Thursday, May 27, 2010

but now you must rid yourselves...

Lately I've been reading through N. T. Wright's commentary on Colossians--which has been chock-full of really brilliant insights--and I thought I'd share a bit.
Today I read his comments on Colossians 3:8. Here Paul is trying to show the Colossians what, practically, it means to take "off the old self with its practices and... put on the new self" (3:9-10), and so he exhorts the church: "Now you must rid yourselves of all such things as these: anger, rage, malice, slander, and filthy language from your lips." I think Wright's remarks on this verse, while simple, are powerful:

slander, speech which puts malice into practical effect... and filthy language, words which, either by their foul association or their abusive intent, contaminate both speaker and hearers. All such things are to be put away from your lips: one cannot always prevent angry or hateful thoughts from springing into one's head, but they should be dealt with firmly before they turn into words. It is not 'healthy', as is sometimes supposed, to allow such thoughts to find expression. It is certainly healthy to recognize and face up to one's own anger or frustration, and to search for proper and creative ways of dealing with it. But words do not merely convey information or let off steam. They change situations and relationships, often irrevocably. They can wound as well as heal. Like wild plants blown by the wind, hateful words can scatter their seeds far and wide, giving birth to more anger wherever they land.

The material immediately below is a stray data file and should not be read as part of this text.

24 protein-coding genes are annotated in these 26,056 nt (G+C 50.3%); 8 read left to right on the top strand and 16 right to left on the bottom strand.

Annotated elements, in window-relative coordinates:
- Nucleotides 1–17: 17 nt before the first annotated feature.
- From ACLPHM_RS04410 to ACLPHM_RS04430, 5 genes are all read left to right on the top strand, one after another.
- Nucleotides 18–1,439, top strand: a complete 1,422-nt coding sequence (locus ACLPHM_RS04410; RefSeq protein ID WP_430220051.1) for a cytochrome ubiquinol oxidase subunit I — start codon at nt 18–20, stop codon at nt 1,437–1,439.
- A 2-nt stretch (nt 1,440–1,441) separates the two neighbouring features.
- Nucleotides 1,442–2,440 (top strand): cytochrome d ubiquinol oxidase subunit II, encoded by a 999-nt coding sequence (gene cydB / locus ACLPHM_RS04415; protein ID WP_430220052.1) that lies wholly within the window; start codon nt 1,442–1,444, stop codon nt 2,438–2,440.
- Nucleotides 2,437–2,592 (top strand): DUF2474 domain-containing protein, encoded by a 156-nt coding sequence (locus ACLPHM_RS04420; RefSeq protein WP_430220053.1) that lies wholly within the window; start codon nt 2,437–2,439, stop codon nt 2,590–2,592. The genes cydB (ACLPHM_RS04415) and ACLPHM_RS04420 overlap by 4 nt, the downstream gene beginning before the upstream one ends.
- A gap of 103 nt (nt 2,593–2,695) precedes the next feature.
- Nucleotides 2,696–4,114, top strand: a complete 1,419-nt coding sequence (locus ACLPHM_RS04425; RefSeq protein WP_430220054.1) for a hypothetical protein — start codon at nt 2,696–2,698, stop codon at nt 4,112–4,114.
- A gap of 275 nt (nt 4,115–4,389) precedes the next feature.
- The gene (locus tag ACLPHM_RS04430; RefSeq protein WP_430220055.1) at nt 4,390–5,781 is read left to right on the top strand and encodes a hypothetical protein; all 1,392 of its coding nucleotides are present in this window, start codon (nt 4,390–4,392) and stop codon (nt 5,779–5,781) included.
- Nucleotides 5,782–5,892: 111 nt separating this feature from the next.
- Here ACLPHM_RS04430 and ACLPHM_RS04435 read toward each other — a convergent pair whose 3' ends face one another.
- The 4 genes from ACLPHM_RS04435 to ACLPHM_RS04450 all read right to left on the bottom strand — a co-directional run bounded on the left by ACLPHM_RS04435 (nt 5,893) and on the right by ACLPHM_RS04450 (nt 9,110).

3 comments:

danieldumas said...

We get some caught up in N.T. Wright's New Heaven and New Earth theology that we forget about his moral and character development within the Church. Nice passage.

Ryan said...

From what I understand his new book, "Once you believe" or something like that is all about ethics and spiritual formation but more focused on communal practices than Foster & Willard type stuff. I think the review I read might have been on Christianitytoday.com but I'm not sure.

Nance said...

CT has Scot McKnight's review of the book--I don't know if that's the one you saw, Ryan. I found it after browsing The Jesus Creed this afternoon: http://www.booksandculture.com/articles/webexclusives/2010/may/afteryoubelieve.html
The review is overwhelmingly positive... it was a little surprising, really.